There are no major surprises or splashy special effects in Bridge of Spies, the latest historical drama from former blockbuster maven Steven Spielberg. The film, unlike the sides involved in the Cold War, immediately puts all of its cards on the table, but in a manner that's showy without ever being melodramatic. From the moment he first appears onscreen, Tom Hanks holds the center of the movie as James Donovan, an idealist and dedicated patriot who is forced to quickly evolve from successful New York insurance lawyer to high-stakes international hostage negotiator. Donovan is a man who believes deeply in due process and common decency, despite living in a culture in which most Americans are more concerned with feeling safe by maintaining an unyielding upper hand over their enemies.
Bridge opens on Rudolf Abel (masterfully played by Mark Rylance), a nebbishy, unassuming Brooklynite who was arrested for acting as an undercover spy for the Soviet Union. As all of the United States rushes to put this symbol of Communist espionage in the electric chair, Donovan gives his all in making sure his "guy" is treated like any other defendant, and bristles when he realizes that even the presiding judge (a stodgy grump ably played by veteran actor Dakin Matthews) couldn't care less whether or not Abel is afforded his basic rights of due process. Ultimately, Donovan succeeds: He convinces the judge to consider his feelings if an American spy were in Abel's predicament, and also points out that keeping his client alive could be the key to getting one of their own hostages returned in the future. As a result, Abel is sentenced to prison rather than death, while Donovan becomes a pariah whose personal and professional lives are both suddenly under siege.
Lo and behold, Donovan's prediction comes true: American fighter pilot Francis Gary Powers is taken prisoner a few years later after being shot down over the Soviet Union. Once again, Donovan is called upon for an unenviable task in the name of the Stars and Stripes, as he is handpicked to negotiate the trade of Abel for Powers with a contact named Vogel in East Germany. Things get even muddier when Donovan also tries to bring home a wrongfully imprisoned American student named Frederic Pryor, who had the misfortune of studying the economic effects of Communism as the Berlin Wall went up. As the insurance lawyer refuses to make any sort of deal without bringing both men home intact, he is caught in the middle of a showdown between a trio of countries who not only want to maintain their reputations and sense of superiority as the world watches, but who need to determine if their returning citizens managed to stay loyal while they were held in interrogative custody.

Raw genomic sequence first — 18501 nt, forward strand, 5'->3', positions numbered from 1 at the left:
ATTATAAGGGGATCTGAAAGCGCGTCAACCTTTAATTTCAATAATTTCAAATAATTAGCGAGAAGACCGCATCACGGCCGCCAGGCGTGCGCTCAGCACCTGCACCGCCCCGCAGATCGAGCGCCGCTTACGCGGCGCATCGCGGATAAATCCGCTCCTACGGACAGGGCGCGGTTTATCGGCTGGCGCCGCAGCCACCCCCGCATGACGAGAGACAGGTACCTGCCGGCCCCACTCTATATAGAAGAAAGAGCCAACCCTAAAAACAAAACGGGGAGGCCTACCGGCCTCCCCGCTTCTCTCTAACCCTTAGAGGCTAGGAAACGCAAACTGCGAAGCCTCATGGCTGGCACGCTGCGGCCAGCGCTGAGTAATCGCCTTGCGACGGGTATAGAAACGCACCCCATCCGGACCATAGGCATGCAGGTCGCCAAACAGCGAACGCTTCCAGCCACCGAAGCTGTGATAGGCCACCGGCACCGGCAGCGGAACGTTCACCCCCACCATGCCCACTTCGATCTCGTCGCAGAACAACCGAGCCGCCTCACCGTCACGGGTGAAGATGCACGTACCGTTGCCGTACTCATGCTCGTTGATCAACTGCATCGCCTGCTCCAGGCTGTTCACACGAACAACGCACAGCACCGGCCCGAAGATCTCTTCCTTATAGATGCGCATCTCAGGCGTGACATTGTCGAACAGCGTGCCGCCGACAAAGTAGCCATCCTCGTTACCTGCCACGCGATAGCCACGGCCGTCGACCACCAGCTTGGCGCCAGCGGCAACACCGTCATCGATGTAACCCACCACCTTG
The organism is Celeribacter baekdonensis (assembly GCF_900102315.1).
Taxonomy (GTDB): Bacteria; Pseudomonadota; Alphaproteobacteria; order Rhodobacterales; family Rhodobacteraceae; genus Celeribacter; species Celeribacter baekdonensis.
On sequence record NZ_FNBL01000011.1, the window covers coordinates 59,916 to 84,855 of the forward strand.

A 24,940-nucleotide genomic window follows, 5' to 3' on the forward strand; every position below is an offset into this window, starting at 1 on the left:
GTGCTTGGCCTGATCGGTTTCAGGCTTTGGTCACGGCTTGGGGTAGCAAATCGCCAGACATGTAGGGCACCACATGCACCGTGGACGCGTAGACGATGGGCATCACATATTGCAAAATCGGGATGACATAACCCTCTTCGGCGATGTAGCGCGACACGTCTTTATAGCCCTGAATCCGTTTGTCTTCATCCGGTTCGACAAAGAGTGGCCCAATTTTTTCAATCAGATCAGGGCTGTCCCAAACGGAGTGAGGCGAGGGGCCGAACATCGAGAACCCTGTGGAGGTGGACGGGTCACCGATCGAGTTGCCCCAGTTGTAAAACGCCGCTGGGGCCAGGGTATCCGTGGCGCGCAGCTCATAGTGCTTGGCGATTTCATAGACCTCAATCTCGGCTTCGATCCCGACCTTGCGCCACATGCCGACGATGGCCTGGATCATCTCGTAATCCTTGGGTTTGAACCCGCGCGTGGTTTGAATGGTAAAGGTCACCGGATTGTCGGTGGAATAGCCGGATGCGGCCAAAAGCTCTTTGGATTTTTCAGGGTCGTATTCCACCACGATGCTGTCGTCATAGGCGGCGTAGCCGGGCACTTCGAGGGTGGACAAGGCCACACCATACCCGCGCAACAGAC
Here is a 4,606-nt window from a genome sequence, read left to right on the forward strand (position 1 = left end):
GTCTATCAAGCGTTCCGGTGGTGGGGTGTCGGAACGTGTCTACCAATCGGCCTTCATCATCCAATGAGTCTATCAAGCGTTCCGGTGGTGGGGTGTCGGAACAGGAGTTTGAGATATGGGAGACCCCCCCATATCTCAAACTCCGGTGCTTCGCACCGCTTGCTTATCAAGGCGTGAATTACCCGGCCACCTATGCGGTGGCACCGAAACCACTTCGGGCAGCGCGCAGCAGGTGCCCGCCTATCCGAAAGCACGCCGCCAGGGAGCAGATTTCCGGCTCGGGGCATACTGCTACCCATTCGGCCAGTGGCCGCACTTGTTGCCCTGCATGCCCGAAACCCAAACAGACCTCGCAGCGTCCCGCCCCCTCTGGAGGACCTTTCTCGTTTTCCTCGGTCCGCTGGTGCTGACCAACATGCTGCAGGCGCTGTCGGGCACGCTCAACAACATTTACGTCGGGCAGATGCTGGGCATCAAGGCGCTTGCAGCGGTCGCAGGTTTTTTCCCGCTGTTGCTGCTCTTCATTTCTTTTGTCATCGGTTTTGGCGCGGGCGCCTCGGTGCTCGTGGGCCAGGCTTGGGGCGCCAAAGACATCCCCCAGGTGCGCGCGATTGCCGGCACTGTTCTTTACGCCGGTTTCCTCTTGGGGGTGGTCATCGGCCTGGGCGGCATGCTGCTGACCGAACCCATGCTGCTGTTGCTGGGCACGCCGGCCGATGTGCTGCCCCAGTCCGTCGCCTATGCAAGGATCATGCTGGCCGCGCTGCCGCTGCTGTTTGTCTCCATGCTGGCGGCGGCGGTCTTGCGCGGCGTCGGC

It seems almost redundant at this point to say that Tom Hanks is a talented actor, but his impeccably nuanced portrayal of a family man elevated to the role of national peacemaker represents the sort of masterful work we've come to expect from him. His amiable, observant delivery and presence give life to a man whose All-American stoicism and wit are coupled with ferocious assurance and resolve, and are backed by a steadfast belief in both the U.S. justice system and human decency; Hanks manages, in another elite performance, to capture Donovan's inner strength and wholesomeness without getting schmaltzy.
What might come as a welcome surprise to some audiences is how great Rylance is in the role of Rudolf Abel, as he finally lands his breakout role after years of excellent work as a trusted character actor. Abel comes across as an admirable man, despite being an enemy to America, and his strength lies in his steady, nonplussed demeanor and straight-faced levity. At the same time, the secrets and willpower hidden behind his furrowed face make him compelling. Like Donovan, we can't help but respect him, which draws a meaningful parallel between two men whose dedication to their countries places an enormous weight on their shoulders. Thanks to a terrific screenplay (co-written by Joel and Ethan Coen), the Soviet spy becomes one of the film's most noble and sympathetic characters.
The writing here is clever and weighty without being aggrandizing, and Spielberg's direction is sweeping without relying on a lot of bells and whistles (or copious explosions). The editing is superb, with meaningful associative cuts between home life, prison cells, classrooms, and other settings. Thomas Newman's score, however, is noticeably unsubtle. Thankfully, it's never bombastic enough to take viewers away from the onscreen action, although several of the movie's most important scenes could have stood on their own without a flurry of strings to manipulate and heighten our emotions.
Bridge of Spies is the product of talented and noble craftsmen, but it isn't a revolutionary film, nor does it feel the need to venture outside of the territory familiar to mainstream cinema. Yet it's tough to be disappointed when a story is brought to the screen with as much acumen as we see here. As in 2012's Lincoln, Spielberg is able to distill an entire time period into a singular event, thereby making the sweep of history feel intimate and meditative. Bridge of Spies is yet another high-water mark in his singular career, as well as another entry in his highly successful run of films (which also includes Schindler's List, Amistad, and Munich) about hugely important events in the past that changed the world. Ironically, the man who helped create the modern-day summer blockbuster is now intent on making compelling cinema from real-life history.